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District 41 changes course, shifts to full remote learning plan

GLEN ELLYN – Glen Ellyn School District 41 on Thursday joined a growing number of suburban school districts in shifting to full remote learning to start the school year.

The district, which on July 20 had chosen a hybrid model of in-person and remote learning, changed gears amid staffing issues, rising coronavirus concerns in area metrics and an increase of students opting for the remote plan. The school board by a 6-1 vote approved the district's recommendation to pivot to fully e-learning classes.

"I'm sensitive to the frustration that everybody has," said board member Ted Estes, who voted for the revised plan. "I was real optimistic that we could hold that whole house of cards together to get that hybrid model going, and I hope we can keep our eyes on that and get to it. But we have to deal with the realities of a changing situation."

District officials cited staff survey data received last week that shows that 72 percent do not believe that in-person learning is safe and request full remote learning.

Assistant Superintendent Marci Conlin said that 65 staff members have requested accommodations and leaves of absence, a number that changes daily. A majority of a department at Hadley Junior High School have requested accommodations or leave, which would create a significant challenge for staff to return to the in-person model and further impact the stability of the hybrid model.

District officials reported that staff accommodation requests have doubled over the last two weeks, and only 10 substitutes the district is trying to recruit have committed to go through the required additional training.

"Based on current requests for accommodations, we cannot staff our in-person instruction without hiring long-term substitutes," Conlin said. "This would significantly diminish our substitute pool and also mean that we would be staffing our model with brand new, minimally or inexperienced staff."

The district also reported that multiple staff members are under quarantine, impacting their ability to start the school year.

The district cited 15 other districts in DuPage County that have changed to a remote plan, with one in a delayed start, including Glenbard Township High School District 87.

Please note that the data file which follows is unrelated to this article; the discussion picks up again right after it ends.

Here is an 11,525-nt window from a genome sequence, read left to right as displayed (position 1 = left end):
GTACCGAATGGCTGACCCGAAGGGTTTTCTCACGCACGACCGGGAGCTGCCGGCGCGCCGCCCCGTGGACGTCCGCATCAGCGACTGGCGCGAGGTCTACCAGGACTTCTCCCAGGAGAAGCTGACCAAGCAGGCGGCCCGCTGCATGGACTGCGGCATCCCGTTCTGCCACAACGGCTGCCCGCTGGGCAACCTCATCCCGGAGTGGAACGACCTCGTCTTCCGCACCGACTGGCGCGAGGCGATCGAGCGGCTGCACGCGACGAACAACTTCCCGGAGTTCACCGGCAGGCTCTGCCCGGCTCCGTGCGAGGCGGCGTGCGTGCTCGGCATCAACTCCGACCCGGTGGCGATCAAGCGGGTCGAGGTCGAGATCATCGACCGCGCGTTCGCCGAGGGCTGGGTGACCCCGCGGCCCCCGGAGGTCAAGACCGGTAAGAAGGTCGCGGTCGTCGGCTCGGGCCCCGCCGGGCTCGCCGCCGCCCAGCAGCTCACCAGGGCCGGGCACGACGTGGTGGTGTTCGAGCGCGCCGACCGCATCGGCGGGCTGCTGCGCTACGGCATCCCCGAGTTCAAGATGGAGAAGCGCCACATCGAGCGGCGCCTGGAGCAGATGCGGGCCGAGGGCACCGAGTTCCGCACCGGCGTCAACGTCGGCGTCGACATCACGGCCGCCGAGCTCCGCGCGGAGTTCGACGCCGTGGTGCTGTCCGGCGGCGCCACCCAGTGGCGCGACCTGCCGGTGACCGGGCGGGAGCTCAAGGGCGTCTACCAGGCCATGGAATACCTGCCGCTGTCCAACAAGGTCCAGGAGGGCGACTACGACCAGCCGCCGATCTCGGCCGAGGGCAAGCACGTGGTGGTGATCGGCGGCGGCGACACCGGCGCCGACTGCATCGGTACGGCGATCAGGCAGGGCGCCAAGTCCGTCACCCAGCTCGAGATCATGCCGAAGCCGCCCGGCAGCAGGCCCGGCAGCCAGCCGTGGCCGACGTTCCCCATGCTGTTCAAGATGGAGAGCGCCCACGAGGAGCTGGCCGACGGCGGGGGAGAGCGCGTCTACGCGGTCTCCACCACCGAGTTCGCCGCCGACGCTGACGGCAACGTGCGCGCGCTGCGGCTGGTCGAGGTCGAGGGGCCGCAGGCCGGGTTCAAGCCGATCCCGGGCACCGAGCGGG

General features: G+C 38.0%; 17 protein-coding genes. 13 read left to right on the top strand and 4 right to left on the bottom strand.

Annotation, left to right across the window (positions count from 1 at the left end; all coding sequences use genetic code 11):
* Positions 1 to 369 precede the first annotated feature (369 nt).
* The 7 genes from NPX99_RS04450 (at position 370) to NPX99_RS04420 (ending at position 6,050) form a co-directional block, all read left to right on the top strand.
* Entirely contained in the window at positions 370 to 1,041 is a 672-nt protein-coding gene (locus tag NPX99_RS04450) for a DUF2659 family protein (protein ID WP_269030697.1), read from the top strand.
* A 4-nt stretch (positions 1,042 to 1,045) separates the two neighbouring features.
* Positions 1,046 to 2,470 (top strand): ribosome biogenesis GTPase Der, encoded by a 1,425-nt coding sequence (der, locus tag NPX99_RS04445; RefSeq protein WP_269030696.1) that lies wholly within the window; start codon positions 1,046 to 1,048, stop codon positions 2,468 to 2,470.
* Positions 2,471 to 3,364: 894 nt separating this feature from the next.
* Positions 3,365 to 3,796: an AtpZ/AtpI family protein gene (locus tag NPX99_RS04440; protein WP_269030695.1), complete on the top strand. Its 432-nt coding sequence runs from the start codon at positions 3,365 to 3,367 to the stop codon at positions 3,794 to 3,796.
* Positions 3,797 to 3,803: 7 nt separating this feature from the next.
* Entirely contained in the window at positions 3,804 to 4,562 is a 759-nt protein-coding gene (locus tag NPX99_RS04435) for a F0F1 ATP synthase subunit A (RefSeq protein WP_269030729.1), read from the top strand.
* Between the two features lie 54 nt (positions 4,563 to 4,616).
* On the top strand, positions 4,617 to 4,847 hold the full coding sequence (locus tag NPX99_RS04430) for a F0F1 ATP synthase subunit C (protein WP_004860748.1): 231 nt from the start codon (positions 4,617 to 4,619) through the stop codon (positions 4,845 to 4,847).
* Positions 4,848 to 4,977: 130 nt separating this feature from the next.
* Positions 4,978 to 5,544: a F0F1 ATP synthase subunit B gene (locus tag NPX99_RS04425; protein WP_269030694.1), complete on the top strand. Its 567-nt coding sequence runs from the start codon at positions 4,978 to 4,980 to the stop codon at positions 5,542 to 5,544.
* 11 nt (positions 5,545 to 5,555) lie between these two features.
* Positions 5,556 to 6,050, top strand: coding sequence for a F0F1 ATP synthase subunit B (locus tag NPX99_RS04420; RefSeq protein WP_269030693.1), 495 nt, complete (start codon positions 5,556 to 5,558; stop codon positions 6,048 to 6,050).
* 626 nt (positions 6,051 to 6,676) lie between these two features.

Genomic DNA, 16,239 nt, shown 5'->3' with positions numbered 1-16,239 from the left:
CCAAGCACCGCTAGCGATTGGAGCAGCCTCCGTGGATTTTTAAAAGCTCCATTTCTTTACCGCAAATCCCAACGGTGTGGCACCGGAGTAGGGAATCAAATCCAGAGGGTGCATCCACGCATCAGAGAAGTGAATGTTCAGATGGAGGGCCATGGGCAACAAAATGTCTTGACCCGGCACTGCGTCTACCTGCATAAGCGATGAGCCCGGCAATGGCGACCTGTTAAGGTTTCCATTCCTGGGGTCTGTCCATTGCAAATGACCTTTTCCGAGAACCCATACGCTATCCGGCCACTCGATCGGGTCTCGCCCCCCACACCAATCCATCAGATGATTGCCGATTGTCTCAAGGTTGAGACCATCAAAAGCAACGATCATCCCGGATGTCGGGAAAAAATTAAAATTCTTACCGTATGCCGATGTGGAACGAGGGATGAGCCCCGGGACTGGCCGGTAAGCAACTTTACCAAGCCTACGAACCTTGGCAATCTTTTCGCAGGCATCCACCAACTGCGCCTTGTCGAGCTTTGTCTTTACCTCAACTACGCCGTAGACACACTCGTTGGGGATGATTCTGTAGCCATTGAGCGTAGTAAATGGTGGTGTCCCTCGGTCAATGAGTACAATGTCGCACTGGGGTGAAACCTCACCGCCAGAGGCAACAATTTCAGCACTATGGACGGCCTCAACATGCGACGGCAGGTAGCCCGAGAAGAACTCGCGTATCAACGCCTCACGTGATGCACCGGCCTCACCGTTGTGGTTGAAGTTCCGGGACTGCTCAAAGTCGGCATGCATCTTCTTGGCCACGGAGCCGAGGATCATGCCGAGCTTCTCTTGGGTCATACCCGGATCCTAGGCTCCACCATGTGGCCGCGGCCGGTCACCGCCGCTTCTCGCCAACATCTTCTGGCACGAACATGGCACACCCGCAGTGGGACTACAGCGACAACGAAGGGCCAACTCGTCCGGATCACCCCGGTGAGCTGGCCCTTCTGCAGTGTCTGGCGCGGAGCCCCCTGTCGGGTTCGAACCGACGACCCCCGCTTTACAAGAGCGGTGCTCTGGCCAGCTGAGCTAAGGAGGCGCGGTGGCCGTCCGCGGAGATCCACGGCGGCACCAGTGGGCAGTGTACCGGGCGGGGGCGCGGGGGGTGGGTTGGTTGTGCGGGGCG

"The hybrid model at this point seems unfeasible and unsustainable," board member Julie Hill said. "If we want our best people or our best teachers in the classroom or virtual classroom this seems like the only way to do it. I trust the administration has looked around every corner and under every rock."

District officials have monitored COVID-19 metrics, and cited Thursday that DuPage County in one week reported that virus cases have gone from 51 to 73 cases per 100,000 people, triggering a warning from the Illinois Department of Public Health based on one metric.

Assistant Superintendent Katie McCluskey said that the district was hovering around 20 percent of students who wanted full remote. Additionally, the district has heard from several families who have chosen to hold off on making their decision, but have stated that as the school year draws closer they think they will be changing their preference from in-person to full remote.

"In its simplest terms, as the full-remote model grows, it creates a staffing need that we are unable to fill," McCluskey said.

In the fully remote model, all students will attend school remotely, following a standard school schedule. Students will be assigned a district teacher, and daily instruction will take place as synchronous live instruction with teachers working with students in multiple forms.

The daily instruction will total five clock hours, attendance will be taken daily for each subject and grades will be issued. District officials have stressed that remote learning will not look like the e-learning from the spring.

"We understand that a full remote learning plan is going to be a challenge for many families who were planning for the blended AM/PM model," Superintendent Melissa Kaczowski said in a message on the district website. "These are unique and challenging times for all and each family/staff member has a different set of circumstances. We do hope to transition to the blended model when it is safe and logistically possible to do so."

A number of teachers and parents spoke at Thursday's board meeting, both for and against remote learning.

Tami Allen, a teacher at Churchill Elementary School, said that it was her hope that the district could sustain a healthy return to school.

"Although a return would be different than previous years, I would much rather prefer to see my students from behind masks than through computer screens," Allen said.

Jessica Ingoglia was one of the parents who spoke to the frustrations of the district changing course.

"You're letting the teachers' union dictate our path forward," Ingoglia said. "You need to pick a lane and you can't do all of this at the mercy of our children and their education, and their mental and physical health."

Hadley Junior High School teacher Brett Cooper, though, said he was speaking on behalf of 92 other teachers when he called on the board to "not ask teachers to be a potential vector of disease and health."

"If in a classroom, we teachers are masked and constrained by social distancing and regimented protocols, our impact will be minimal," Cooper said. "If at home we are teaching remotely, at least our students can be comfortable and safe as the fully see our faces and hear our voices."

The district serves about 3,600 children from pre-kindergarten through eighth grade in four elementary schools and a junior high, with students from parts of Glen Ellyn, Glendale Heights, Lombard, Carol Stream and Wheaton.

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